We bought the paper plate owl pack for $2 at a Variety Store and then thought about how we could use it. We noticed that it was great for spotting pairs and/or for counting in twos and hence this idea for a lesson.
When you look at the first slide you see that the parts are set out in twos with one subitisable group of 5. Asking how many pieces there are to make the owl students may decide to count by 1s or 2s. We recently asked a student who was touch counting similar pieces whether she could count them in 2s. She replied yes, looked at the ceiling and counted in 2s with no idea that she could actually touch and count by 2s. The teachers said we are just learning to count in 2s and now we realise that we should really be counting objects in 2s not just parroting the sequence.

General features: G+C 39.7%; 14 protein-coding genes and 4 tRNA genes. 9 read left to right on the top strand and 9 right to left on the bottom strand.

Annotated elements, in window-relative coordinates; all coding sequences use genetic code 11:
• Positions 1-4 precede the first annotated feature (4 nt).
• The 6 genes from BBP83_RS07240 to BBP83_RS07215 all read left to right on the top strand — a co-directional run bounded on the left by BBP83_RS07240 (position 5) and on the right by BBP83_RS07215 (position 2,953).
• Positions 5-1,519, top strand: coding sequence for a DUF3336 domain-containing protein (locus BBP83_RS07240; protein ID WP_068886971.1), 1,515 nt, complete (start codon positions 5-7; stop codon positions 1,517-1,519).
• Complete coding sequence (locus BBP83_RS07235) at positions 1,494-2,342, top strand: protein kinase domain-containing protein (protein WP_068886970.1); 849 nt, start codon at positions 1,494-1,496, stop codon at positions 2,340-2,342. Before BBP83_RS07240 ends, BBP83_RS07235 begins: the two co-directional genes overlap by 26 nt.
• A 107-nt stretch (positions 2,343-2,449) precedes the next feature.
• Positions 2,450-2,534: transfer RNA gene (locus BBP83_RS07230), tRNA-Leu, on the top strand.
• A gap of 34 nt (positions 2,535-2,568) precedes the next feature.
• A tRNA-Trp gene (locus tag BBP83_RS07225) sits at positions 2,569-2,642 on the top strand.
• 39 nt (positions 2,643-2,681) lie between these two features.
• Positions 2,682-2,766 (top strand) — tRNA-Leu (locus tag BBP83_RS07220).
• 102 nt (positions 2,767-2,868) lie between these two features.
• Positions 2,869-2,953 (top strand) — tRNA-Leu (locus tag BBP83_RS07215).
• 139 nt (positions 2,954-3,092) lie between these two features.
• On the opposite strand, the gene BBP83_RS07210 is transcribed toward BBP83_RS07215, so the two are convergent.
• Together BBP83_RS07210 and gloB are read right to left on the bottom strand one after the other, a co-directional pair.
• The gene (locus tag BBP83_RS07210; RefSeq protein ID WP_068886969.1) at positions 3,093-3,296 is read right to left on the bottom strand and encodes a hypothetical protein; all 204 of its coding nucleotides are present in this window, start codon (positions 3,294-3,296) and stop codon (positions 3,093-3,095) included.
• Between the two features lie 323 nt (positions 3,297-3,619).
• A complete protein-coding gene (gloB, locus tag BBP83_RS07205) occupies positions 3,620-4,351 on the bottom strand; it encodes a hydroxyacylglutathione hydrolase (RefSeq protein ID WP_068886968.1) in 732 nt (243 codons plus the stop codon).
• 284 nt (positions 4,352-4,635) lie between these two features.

In the classroom
Download the PowerPoint slide show for What Changed.
At the simplest level simply show the slides asking the students to notice what changed and to go back and check. They should soon notice that two things are being moved each time and so spotting 2s will develop. Involve the students in predicting what might change next before moving through the slides.
Immerse the students in counting the pieces, either in 1s or in 2s as appropriate. Even though your students may not themselves be ready to count in 2s, yet it is valuable to immerse them in the process so that they will build some understanding of the sequence, and the way it speeds up counting, before you actually formalise the sequence.
Counting back is as important as counting on so involve the students in identifying how many pieces will be left on the table after another two have been stuck onto the owl, count back in 1s or 2s as appropriate. Also involve the students in saying how many pieces will be stuck on the owl altogether each time.
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